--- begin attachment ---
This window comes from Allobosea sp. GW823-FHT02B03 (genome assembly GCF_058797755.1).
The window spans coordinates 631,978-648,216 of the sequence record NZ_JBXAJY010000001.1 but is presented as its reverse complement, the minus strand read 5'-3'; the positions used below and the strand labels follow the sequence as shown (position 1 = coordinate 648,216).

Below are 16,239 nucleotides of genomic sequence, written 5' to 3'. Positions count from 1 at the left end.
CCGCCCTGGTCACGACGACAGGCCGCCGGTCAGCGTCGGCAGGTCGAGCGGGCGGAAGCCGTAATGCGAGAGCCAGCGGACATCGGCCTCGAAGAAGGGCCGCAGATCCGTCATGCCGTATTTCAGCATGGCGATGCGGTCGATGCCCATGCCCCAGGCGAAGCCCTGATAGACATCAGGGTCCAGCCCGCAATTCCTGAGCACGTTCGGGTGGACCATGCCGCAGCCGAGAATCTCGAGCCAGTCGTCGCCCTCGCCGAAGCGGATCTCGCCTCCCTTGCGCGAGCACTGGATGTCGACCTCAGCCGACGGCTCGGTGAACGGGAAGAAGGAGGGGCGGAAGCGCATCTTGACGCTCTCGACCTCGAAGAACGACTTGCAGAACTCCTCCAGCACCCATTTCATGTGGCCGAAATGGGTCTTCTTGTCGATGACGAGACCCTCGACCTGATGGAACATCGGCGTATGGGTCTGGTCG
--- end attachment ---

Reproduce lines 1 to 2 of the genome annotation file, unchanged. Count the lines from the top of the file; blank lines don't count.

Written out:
This window comes from Allobosea sp. GW823-FHT02B03 (genome assembly GCF_058797755.1).
The window spans coordinates 631,978-648,216 of the sequence record NZ_JBXAJY010000001.1 but is presented as its reverse complement, the minus strand read 5'-3'; the positions used below and the strand labels follow the sequence as shown (position 1 = coordinate 648,216).